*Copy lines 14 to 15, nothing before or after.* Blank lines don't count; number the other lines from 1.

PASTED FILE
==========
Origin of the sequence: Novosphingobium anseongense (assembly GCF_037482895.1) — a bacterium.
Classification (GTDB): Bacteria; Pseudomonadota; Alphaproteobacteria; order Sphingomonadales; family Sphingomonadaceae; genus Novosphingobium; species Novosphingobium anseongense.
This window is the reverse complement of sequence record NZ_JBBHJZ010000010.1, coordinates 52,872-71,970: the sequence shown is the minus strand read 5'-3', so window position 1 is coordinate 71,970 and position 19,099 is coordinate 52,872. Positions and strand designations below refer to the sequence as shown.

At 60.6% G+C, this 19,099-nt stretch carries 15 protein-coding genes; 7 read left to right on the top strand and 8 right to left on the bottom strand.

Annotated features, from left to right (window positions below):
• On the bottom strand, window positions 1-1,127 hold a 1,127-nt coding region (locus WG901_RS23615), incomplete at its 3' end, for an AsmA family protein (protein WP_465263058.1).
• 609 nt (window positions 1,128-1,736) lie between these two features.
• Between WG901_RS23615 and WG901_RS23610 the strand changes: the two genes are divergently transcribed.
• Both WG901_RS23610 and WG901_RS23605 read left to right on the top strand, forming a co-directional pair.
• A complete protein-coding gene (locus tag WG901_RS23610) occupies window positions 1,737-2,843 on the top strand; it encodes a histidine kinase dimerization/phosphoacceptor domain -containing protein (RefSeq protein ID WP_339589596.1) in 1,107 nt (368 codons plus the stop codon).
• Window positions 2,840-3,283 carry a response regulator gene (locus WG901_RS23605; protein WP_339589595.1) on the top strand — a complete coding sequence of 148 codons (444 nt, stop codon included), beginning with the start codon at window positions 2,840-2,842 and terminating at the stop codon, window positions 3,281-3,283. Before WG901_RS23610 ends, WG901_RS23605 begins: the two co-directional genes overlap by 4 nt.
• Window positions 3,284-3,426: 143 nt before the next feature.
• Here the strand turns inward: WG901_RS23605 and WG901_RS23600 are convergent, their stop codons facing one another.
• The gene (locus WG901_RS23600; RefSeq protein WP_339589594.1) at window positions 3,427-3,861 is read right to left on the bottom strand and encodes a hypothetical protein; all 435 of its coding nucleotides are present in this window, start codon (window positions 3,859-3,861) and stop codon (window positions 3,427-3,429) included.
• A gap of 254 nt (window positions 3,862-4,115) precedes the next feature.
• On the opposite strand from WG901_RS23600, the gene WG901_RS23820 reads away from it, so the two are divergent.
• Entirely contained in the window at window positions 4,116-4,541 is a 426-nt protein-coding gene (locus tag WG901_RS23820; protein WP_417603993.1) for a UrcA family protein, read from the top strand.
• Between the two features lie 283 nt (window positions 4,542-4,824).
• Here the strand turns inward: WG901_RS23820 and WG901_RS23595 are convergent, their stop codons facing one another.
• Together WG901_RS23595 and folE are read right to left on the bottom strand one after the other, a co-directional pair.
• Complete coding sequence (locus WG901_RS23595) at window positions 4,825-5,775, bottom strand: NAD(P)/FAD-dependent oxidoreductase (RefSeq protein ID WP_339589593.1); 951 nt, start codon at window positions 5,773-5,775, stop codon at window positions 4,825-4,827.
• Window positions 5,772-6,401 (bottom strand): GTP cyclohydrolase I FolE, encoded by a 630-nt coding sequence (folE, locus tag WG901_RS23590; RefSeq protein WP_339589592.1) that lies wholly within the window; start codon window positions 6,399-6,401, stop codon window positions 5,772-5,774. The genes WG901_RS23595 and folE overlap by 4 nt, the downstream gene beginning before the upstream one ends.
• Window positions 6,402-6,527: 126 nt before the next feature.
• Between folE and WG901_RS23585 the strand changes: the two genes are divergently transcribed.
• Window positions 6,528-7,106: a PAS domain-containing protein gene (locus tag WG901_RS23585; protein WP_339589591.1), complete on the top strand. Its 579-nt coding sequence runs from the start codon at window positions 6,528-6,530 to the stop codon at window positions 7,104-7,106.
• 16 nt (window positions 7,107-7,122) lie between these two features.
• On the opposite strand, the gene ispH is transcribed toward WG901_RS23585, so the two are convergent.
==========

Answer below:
• The gene (locus WG901_RS23600; RefSeq protein WP_339589594.1) at window positions 3,427-3,861 is read right to left on the bottom strand and encodes a hypothetical protein; all 435 of its coding nucleotides are present in this window, start codon (window positions 3,859-3,861) and stop codon (window positions 3,427-3,429) included.
• A gap of 254 nt (window positions 3,862-4,115) precedes the next feature.